Many women retain fluid before a period and think that drinking less water will help. But in fact they need to drink more. One of the causes of fluid retention is having too much of a mineral called sodium in the body. But drinking water helps get rid of sodium.
In short: DRINK YOUR WATER!

Several times we have discussed the importance of adequate hydration. That is, drinking plenty of water. The following are some of the health conditions that can result from not drinking adequate water.

◊Decreased athletic performance
◊Decreased blood flow to the skin
◊Decreased blood volume
◊Decrease cardiac output
◊Decreased performance
◊Decreased sweat production therefore making it harder to cool down
◊Increased body temperature
◊Increased use of muscle glycogen
◊Reduction in bodies ability to burn fat
◊Retention of salt in the body
◊Strain on kidneys
◊Water retention (when you drink enough water your body only keeps what it needs)

Written by kiransawhney

June 6, 2008 at 10:25 pm

Drink Water while exercise

leave a comment »


We hear a lot about what we should eat to stay healthy, but there’s one thing we need even more than food each day – and that’s water. Although we all know the importance of drinking enough water during the hot summer months, many people don’t realize they need to drink plenty of water all year round. Every part of your body needs water to work properly, but water is particularly important for keeping the kidneys healthy. Dehydration (lack of water) is one of the reasons why people develop kidney stones.

“I don’t need water because I don’t get thirsty”, some people say. But that’s because thirst can be slow to develop – often we don’t feel thirst even when our bodies need fluid. We often confuse thirst with hunger too. Sometimes when you think your body is asking for food, what it really needs is water. This is why it’s a good habit to drink water regularly – whether you feel thirsty or not. Most of us need between 1.5 and 2.5 litres each day. When your urine is clear, rather than yellow, you are sufficiently hydrated. But if the weather is hot or you are exercising, you need more. You need water both before in between and after exercise.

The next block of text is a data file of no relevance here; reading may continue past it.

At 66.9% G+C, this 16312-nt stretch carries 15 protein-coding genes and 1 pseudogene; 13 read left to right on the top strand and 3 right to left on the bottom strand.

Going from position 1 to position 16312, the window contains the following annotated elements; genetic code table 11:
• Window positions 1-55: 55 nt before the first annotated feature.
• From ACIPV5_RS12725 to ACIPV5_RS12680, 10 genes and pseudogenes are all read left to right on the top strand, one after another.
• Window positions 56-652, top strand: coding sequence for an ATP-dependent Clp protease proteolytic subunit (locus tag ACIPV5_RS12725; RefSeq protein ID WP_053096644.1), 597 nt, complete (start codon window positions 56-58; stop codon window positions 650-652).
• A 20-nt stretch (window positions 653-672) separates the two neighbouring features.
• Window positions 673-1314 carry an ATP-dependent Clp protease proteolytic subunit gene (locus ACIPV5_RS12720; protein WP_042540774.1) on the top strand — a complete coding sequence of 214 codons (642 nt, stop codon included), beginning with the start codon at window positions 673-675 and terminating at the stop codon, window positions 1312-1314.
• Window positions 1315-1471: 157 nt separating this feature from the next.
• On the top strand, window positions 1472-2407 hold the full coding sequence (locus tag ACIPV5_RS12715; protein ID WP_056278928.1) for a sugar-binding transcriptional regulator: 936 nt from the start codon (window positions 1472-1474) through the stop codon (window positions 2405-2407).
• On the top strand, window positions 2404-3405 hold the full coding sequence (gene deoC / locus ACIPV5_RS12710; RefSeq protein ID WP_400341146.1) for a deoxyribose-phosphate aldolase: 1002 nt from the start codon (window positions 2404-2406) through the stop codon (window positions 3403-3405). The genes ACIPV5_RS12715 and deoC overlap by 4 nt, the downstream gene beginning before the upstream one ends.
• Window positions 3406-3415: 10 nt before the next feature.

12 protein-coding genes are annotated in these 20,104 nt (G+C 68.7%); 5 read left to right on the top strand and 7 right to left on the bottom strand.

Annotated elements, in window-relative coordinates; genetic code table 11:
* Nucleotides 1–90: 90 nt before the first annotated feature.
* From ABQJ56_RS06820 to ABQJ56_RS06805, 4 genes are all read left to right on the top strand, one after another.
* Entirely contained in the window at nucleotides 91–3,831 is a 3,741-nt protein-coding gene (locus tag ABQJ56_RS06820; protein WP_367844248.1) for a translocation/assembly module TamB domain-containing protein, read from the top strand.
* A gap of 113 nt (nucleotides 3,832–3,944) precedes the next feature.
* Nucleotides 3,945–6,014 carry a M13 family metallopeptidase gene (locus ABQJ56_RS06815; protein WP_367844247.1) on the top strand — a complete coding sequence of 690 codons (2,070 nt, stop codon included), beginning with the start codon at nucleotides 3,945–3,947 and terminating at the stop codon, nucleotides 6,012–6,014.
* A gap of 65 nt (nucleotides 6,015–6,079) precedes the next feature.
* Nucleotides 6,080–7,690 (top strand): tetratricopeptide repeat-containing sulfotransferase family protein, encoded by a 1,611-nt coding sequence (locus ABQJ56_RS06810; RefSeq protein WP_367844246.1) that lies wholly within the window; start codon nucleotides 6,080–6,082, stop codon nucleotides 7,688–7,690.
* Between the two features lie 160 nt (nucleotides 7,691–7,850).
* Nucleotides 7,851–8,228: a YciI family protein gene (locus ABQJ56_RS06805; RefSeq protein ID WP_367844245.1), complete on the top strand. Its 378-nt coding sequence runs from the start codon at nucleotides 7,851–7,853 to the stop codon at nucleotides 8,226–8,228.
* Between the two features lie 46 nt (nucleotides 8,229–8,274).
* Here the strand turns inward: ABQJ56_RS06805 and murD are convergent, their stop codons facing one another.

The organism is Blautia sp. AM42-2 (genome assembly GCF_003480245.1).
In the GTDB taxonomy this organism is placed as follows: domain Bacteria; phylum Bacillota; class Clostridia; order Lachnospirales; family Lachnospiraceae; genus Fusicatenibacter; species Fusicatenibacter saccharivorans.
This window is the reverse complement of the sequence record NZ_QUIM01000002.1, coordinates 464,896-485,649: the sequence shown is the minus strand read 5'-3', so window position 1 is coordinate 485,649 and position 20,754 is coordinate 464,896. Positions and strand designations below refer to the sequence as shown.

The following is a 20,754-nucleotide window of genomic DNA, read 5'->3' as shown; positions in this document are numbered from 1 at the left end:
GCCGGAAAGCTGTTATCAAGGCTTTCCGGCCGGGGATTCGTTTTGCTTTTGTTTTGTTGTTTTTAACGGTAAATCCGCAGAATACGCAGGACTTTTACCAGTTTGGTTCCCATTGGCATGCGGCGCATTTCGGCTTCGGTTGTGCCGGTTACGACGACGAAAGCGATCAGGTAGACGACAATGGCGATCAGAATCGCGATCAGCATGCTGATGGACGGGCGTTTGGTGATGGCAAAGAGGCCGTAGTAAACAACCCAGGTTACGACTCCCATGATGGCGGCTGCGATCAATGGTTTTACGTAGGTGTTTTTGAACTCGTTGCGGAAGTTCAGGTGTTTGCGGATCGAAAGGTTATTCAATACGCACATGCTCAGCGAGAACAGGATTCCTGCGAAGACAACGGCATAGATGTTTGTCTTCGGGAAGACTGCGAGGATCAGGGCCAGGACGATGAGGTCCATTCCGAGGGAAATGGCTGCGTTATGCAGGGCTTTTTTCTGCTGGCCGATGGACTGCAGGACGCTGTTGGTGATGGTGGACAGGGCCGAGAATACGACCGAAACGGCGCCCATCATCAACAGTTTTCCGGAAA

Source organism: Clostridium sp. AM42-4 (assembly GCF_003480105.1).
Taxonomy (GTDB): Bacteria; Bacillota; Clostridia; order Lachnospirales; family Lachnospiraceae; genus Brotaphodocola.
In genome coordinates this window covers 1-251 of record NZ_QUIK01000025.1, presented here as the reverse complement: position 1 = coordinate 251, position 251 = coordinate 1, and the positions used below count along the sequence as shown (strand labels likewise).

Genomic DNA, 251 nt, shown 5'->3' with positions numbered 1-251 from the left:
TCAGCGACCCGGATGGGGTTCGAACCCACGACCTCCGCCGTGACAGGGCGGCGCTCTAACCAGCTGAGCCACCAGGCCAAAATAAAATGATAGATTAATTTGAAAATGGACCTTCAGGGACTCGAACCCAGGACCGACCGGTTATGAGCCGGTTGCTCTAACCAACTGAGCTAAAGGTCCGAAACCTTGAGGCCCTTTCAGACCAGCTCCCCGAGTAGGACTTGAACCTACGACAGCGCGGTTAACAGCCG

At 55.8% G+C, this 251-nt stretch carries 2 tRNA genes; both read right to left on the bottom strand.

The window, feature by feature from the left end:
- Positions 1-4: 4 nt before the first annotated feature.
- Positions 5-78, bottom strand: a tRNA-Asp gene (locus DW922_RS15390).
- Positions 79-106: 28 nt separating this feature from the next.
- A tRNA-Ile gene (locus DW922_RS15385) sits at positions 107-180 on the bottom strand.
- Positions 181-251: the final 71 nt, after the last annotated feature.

Many women retain fluid before a period and think that drinking less water will help. But in fact they need to drink more. One of the causes of fluid retention is having too much of a mineral called sodium in the body. But drinking water helps get rid of sodium.
In short: DRINK YOUR WATER!

Several times we have discussed the importance of adequate hydration. That is, drinking plenty of water. The following are some of the health conditions that can result from not drinking adequate water.

◊Decreased athletic performance
◊Decreased blood flow to the skin
◊Decreased blood volume
◊Decrease cardiac output
◊Decreased performance
◊Decreased sweat production therefore making it harder to cool down
◊Increased body temperature
◊Increased use of muscle glycogen
◊Reduction in bodies ability to burn fat
◊Retention of salt in the body
◊Strain on kidneys
◊Water retention (when you drink enough water your body only keeps what it needs)

Written by kiransawhney

June 6, 2008 at 10:25 pm